Cookies on Environmental Impact

Like most websites we use cookies. This is to ensure that we give you the best experience possible.


Continuing to use  means you agree to our use of cookies. If you would like to, you can learn more about the cookies we use.

Environmental Impact

From climate change to biodiversity loss - documenting human impacts on the environment

>>> Sign up to receive our Environmental Sciences newsletter, book alerts and offers <<<

News Article

Nitrogen pollution threatens biodiversity

New research highlights how little we know about the severity of this contaminant

Nitrogen (N) pollution is increasingly being recognised as a global threat to biodiversity. However, our understanding of the severity of its damage to ecosystems is limited, which in turn is hindering efforts to manage this contaminant.  In a paper recently published in the journal BioScience, a team of researchers studied the challenges associated with nitrogen.  

In order to assess the extent of recognized N-pollution effects on biodiversity in both aquatic and terrestrial ecosystems, the team surveyed 1,400 species in the continental U.S. that were listed as candidate, threatened or endangered under the US Endangered Species Act.  They found a total of 78 federally listed species that face threats from excess nitrogen pollution.  Their study demonstrated that N pollution has affected threatened species via a number of pathways, including direct toxicity, depleted oxygen resulting from excess fertilisation, as well as the spread of invasive species that outcompete local populations or exclude their food sources.  According to the authors, the direct attribution of declines to nitrogen pollution was hampered by “sometimes long and difficult-to-trace chains of causation from climate and atmospheric stressors to impacts.”

In recent years, the amount of nitrogen pollution has steadily increased.  This is due to fossil fuel burning, leguminous crop agriculture and fertilizer use, which has more than doubled the amount of global reactive nitrogen.  In the US, human-derived nitrogen additions are estimated to be fourfold greater than natural sources.  Despite this trend, the authors say that “existing laws and policies to protect biodiversity were largely developed before these threats were fully recognized.”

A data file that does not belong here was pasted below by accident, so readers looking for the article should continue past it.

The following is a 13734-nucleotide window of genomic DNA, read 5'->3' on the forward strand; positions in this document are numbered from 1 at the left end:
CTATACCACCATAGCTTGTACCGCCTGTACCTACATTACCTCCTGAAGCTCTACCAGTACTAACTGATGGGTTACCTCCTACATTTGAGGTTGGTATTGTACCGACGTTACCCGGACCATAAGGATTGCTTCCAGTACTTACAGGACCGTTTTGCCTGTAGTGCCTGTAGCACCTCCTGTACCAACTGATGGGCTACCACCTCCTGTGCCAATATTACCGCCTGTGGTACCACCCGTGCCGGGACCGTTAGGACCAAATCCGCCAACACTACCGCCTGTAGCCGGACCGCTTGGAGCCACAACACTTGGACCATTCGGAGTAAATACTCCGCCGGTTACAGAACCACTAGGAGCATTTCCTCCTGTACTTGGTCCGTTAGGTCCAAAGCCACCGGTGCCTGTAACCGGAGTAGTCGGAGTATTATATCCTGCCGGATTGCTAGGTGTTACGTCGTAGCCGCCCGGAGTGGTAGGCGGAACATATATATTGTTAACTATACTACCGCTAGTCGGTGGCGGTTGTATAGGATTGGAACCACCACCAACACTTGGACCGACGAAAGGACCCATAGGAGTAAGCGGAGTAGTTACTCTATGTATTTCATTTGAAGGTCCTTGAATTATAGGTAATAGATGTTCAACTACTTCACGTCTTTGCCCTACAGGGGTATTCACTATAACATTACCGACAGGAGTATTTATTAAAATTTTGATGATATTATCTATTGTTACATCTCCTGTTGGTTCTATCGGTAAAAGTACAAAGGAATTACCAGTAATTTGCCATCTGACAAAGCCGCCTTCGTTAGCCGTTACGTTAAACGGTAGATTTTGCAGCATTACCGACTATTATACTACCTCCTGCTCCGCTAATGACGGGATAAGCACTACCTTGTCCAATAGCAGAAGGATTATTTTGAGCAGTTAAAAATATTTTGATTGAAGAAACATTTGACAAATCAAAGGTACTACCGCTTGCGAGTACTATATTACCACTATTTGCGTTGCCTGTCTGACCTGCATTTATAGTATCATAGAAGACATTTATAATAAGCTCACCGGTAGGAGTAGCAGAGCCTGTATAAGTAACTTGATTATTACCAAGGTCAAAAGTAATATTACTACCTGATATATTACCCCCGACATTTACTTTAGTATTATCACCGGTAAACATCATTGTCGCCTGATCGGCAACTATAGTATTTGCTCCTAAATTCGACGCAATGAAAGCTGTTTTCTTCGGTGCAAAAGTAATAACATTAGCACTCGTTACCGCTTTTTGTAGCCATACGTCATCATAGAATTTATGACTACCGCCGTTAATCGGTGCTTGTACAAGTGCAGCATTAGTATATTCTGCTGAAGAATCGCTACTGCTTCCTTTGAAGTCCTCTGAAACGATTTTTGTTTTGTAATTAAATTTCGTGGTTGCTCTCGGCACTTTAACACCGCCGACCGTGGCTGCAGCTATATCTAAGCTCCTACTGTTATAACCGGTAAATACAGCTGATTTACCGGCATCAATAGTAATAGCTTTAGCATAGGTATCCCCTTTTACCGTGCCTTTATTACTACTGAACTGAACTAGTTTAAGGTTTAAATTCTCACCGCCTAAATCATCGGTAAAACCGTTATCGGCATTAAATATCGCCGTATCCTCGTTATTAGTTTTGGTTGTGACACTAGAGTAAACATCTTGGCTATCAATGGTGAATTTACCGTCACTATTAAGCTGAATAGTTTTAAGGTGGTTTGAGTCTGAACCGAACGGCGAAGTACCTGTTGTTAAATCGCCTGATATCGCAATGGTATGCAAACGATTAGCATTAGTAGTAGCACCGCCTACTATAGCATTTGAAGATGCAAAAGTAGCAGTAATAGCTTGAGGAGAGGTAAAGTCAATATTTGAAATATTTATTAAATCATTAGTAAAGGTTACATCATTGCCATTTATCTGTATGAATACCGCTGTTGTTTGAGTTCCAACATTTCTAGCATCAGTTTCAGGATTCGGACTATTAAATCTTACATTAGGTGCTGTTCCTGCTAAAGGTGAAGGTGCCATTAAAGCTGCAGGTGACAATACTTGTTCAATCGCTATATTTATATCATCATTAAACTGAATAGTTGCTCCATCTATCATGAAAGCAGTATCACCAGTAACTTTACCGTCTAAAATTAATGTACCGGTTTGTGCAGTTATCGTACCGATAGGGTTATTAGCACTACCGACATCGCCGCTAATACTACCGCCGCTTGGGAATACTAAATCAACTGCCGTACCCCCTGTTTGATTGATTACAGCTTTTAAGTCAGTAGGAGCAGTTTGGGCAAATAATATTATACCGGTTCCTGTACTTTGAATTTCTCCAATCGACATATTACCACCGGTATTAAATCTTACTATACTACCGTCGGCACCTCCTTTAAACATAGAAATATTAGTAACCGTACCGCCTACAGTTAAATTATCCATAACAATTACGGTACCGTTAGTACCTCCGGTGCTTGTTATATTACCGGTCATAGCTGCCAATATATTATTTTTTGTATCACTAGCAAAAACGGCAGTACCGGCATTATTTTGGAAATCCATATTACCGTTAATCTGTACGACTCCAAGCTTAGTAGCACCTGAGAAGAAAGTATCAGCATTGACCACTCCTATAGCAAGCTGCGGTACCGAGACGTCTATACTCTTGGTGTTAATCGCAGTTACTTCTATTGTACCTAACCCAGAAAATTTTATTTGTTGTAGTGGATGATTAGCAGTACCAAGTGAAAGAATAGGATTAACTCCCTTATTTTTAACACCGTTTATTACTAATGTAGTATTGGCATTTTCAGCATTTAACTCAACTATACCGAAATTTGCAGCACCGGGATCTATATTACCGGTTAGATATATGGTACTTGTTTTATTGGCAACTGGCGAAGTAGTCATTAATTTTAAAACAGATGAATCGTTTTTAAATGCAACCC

To highlight the complexity of tracing nitrogen impacts on listed species, the authors describe a case study of grasslands in California, which indicates that the impact of nitrogen on vulnerable species can be demonstrated “through a range of investigations at the atmosphere-ecosystem interface and the intersections of ecosystem, community and population ecology, involving both historical and comparative approaches,” which could help future management efforts.

According to the researchers, if regulatory structures can be effectively modernised to incorporate such approaches, efforts to mitigate the threat of nitrogen to species could be positive, because unlike global threats that can resist solutions at a local level, nitrogen pollution “can be more readily addressed within the boundaries of a single nation, region or watershed.”

Further information is available to subscribers of the Environmental Impact database.  For example, a search for nitrogen AND biodiversity AND pollution yields 695 results, while "pollution control" AND nitrogen AND ecosystem yields 192 results.  A selection of these is provided in the further reading section below.

Journal reference

Daniel L. Hernández, Dena M. Vallano, Erika S. Zavaleta, Zdravka Tzankova, Jae R. Pasari, Stuart Weiss, Paul C. Selmants, and Corinne Morozumi. Nitrogen Pollution Is Linked to US Listed Species Declines. BioScience, February 2016 DOI: 10.1093/biosci/biw003

Article details

  • Author(s)
  • Stephanie Cole
  • Date
  • 03 March 2016
  • Source
  • American Institute of Biological Science
  • Subject(s)
  • Biodiversity
  • Pollution